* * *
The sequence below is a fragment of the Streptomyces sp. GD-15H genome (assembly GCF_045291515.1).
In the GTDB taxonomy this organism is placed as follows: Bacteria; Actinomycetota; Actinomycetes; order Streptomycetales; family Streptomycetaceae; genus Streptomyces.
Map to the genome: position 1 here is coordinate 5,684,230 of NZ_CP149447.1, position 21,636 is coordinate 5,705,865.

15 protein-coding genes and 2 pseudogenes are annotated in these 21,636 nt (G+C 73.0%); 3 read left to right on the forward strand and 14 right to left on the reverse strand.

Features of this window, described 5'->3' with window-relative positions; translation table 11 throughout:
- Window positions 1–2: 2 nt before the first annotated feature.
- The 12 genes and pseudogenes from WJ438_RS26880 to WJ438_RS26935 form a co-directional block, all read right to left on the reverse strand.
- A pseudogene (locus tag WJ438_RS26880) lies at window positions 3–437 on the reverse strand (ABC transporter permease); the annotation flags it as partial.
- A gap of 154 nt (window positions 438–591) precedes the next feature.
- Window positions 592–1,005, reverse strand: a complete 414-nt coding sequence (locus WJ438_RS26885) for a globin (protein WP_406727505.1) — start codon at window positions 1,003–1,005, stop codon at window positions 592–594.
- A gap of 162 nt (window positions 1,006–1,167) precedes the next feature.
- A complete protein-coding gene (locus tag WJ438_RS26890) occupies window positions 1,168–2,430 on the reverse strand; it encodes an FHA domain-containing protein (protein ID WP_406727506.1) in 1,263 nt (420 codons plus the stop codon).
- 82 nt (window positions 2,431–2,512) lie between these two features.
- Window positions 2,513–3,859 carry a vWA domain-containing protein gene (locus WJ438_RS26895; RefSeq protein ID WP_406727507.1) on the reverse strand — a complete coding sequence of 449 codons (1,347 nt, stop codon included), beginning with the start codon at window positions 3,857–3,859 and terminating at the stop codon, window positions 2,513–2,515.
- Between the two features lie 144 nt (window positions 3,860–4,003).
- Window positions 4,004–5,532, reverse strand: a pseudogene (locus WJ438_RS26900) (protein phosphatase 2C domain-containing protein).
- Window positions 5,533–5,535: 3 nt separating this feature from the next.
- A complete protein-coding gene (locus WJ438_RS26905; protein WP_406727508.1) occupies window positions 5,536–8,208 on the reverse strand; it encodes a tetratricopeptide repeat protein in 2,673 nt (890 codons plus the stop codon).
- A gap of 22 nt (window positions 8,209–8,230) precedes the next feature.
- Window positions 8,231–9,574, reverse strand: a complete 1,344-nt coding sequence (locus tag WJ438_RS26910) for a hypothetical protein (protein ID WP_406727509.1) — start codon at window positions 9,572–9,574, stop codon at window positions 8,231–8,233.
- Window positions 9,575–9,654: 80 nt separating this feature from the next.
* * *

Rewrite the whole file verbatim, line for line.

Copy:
The sequence below is a fragment of the Streptomyces sp. GD-15H genome (assembly GCF_045291515.1).
In the GTDB taxonomy this organism is placed as follows: Bacteria; Actinomycetota; Actinomycetes; order Streptomycetales; family Streptomycetaceae; genus Streptomyces.
Map to the genome: position 1 here is coordinate 5,684,230 of NZ_CP149447.1, position 21,636 is coordinate 5,705,865.

15 protein-coding genes and 2 pseudogenes are annotated in these 21,636 nt (G+C 73.0%); 3 read left to right on the forward strand and 14 right to left on the reverse strand.

Features of this window, described 5'->3' with window-relative positions; translation table 11 throughout:
- Window positions 1–2: 2 nt before the first annotated feature.
- The 12 genes and pseudogenes from WJ438_RS26880 to WJ438_RS26935 form a co-directional block, all read right to left on the reverse strand.
- A pseudogene (locus tag WJ438_RS26880) lies at window positions 3–437 on the reverse strand (ABC transporter permease); the annotation flags it as partial.
- A gap of 154 nt (window positions 438–591) precedes the next feature.
- Window positions 592–1,005, reverse strand: a complete 414-nt coding sequence (locus WJ438_RS26885) for a globin (protein WP_406727505.1) — start codon at window positions 1,003–1,005, stop codon at window positions 592–594.
- A gap of 162 nt (window positions 1,006–1,167) precedes the next feature.
- A complete protein-coding gene (locus tag WJ438_RS26890) occupies window positions 1,168–2,430 on the reverse strand; it encodes an FHA domain-containing protein (protein ID WP_406727506.1) in 1,263 nt (420 codons plus the stop codon).
- 82 nt (window positions 2,431–2,512) lie between these two features.
- Window positions 2,513–3,859 carry a vWA domain-containing protein gene (locus WJ438_RS26895; RefSeq protein ID WP_406727507.1) on the reverse strand — a complete coding sequence of 449 codons (1,347 nt, stop codon included), beginning with the start codon at window positions 3,857–3,859 and terminating at the stop codon, window positions 2,513–2,515.
- Between the two features lie 144 nt (window positions 3,860–4,003).
- Window positions 4,004–5,532, reverse strand: a pseudogene (locus WJ438_RS26900) (protein phosphatase 2C domain-containing protein).
- Window positions 5,533–5,535: 3 nt separating this feature from the next.
- A complete protein-coding gene (locus WJ438_RS26905; protein WP_406727508.1) occupies window positions 5,536–8,208 on the reverse strand; it encodes a tetratricopeptide repeat protein in 2,673 nt (890 codons plus the stop codon).
- A gap of 22 nt (window positions 8,209–8,230) precedes the next feature.
- Window positions 8,231–9,574, reverse strand: a complete 1,344-nt coding sequence (locus tag WJ438_RS26910) for a hypothetical protein (protein ID WP_406727509.1) — start codon at window positions 9,572–9,574, stop codon at window positions 8,231–8,233.
- Window positions 9,575–9,654: 80 nt separating this feature from the next.